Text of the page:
Think You Can’t Budget?

Posted on Apr 5, 2016

Apr 5, 2016

NCC Member Courtenay Shipley’s online course demystifies budgeting

In helping organizations set up retirement plan options for their employees, Courtenay Shipley also meets with individual employees and asks them how they track their money and spending.

She rarely gets a good answer – and often gets no answer at all.

“Most employees that I met with would say they couldn’t afford to save in their retirement plan, but when asked if they knew where their money was going, they would say they didn’t know!”

That repeated experience prompted Courtenay to create an online course aptly titled “Budgets for the Un-budgetable.” The course is available on Udemy and Nashville City Club members get a discount off the $39 cost. (See below for coupon code).

Her goal is helping people understand not only how much money they make and how much money they spend but also their beliefs about money and the source of their habits.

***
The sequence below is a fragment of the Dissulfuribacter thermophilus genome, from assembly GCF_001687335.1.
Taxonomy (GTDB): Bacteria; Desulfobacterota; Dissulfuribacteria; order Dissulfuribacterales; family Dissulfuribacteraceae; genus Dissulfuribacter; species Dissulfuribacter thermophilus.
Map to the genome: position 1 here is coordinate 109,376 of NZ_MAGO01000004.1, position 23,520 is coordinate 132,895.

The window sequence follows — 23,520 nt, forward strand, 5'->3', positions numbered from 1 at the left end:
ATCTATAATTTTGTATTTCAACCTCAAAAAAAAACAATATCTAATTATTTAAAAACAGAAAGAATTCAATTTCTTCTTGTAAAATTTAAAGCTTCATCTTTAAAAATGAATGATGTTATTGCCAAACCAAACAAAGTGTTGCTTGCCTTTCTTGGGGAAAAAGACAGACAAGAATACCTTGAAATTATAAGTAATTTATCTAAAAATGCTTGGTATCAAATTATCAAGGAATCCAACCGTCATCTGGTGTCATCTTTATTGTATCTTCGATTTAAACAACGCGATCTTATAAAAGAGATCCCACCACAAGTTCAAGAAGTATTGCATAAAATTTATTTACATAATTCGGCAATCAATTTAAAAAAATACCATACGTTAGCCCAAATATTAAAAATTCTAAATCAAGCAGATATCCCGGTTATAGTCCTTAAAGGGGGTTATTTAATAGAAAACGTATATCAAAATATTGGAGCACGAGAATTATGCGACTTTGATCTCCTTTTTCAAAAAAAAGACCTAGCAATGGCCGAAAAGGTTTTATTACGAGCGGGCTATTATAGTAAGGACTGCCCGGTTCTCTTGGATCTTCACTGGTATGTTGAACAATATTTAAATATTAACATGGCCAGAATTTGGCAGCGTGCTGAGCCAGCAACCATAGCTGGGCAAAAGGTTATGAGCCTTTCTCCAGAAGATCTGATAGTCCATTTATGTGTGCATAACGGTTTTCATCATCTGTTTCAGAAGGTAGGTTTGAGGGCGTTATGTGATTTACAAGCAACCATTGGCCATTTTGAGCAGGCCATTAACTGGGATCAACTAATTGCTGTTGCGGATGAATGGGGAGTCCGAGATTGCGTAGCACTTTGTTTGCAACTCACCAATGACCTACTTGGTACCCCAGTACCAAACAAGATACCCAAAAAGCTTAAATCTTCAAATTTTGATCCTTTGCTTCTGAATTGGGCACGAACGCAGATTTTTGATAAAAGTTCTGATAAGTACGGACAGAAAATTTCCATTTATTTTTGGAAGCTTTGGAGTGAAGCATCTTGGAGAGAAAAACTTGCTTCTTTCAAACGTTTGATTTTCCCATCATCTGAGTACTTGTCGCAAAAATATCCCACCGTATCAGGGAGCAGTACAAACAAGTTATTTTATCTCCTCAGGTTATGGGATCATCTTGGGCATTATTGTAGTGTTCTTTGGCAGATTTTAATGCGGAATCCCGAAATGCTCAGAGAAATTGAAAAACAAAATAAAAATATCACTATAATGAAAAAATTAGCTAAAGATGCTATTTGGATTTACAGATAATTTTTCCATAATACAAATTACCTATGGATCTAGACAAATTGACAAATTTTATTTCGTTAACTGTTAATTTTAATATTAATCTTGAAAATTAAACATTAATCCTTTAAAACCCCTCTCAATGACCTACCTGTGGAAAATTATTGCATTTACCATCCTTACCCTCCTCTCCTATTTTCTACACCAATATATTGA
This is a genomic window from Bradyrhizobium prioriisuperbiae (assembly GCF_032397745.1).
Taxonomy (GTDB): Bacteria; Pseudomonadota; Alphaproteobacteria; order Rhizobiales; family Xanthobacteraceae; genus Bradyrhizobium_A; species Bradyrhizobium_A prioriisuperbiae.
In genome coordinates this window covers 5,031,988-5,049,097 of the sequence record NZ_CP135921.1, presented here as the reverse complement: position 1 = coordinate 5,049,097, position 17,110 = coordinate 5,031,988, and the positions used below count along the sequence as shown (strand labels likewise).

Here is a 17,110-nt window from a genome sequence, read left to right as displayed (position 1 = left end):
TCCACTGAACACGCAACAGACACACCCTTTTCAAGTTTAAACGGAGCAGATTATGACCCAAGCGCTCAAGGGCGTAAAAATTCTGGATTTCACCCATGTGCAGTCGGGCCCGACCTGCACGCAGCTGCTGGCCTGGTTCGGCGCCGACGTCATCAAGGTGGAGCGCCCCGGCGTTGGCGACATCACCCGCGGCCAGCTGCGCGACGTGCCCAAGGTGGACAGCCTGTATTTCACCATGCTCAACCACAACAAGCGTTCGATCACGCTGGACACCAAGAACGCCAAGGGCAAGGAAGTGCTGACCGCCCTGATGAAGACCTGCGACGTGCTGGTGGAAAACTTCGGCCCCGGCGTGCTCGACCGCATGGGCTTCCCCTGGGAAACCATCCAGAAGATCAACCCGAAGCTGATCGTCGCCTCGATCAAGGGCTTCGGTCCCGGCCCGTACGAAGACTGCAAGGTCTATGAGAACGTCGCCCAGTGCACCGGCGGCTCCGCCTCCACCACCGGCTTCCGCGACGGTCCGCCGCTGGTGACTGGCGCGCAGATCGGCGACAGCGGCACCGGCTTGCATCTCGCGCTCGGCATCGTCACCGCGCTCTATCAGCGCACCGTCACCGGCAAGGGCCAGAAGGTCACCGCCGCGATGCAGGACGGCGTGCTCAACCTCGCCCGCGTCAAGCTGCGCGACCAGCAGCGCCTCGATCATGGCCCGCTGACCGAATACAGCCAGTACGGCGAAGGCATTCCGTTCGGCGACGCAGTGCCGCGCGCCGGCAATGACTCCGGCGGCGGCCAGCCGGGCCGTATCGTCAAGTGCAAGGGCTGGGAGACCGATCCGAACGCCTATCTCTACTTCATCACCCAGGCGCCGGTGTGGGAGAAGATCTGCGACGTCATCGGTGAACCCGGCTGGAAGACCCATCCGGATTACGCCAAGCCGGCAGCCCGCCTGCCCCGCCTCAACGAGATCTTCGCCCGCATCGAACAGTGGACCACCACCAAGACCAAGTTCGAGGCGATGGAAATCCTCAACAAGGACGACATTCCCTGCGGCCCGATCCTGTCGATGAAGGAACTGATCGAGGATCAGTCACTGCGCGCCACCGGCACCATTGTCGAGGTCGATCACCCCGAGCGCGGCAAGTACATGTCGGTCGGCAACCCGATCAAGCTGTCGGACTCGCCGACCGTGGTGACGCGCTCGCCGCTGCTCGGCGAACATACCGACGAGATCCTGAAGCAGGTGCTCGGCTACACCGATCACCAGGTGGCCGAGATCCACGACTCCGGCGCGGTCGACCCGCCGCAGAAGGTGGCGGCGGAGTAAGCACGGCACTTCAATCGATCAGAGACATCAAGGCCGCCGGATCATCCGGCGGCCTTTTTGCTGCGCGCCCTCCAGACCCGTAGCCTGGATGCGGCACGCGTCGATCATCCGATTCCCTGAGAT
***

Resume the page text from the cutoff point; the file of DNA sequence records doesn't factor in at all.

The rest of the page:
Courtenay, a native of Pittsburgh, is a Vanderbilt University graduate and City Club member since 2011. Retirement Planology, Inc., the corporate retirement plan consulting and advisory firm she founded, has offices in Nashville and Washington D.C.

In 2015, Financial Times named her a Top 401 Retirement Plan Advisor and NAPA included her in its roster of Top Women Advisors. She describes herself as a “financial translator.”

In putting the course together, Courtenay broke a subject that feels overwhelming to many people into short, bite-sized pieces. Budgets for the Un-budgetable has 31 video presentations that add up to 2.5 hours in all. Her subtitle, “Close the gap between the abstract and the practical,” is important because people need a system that works for them.

That’s why the course includes high, medium and low-tech options for tracking and budgeting. It also walks people through establishing baseline data so they can get a better handle on their money, make informed choices, and, ideally, chose how to spend their time later in life.

Technology, including mobile apps, makes it easier for individuals to collect all their accounts in one place and create a foundation for planning and budgeting. “That is probably the biggest turning point in recent years,” Courtenay says. “We are starting to embrace data and technology, and we can make really smart decisions if we have the data.”

Budgets for the Un-budgetable is available on Nashville City Club Members receive a $5 discount by clicking here.

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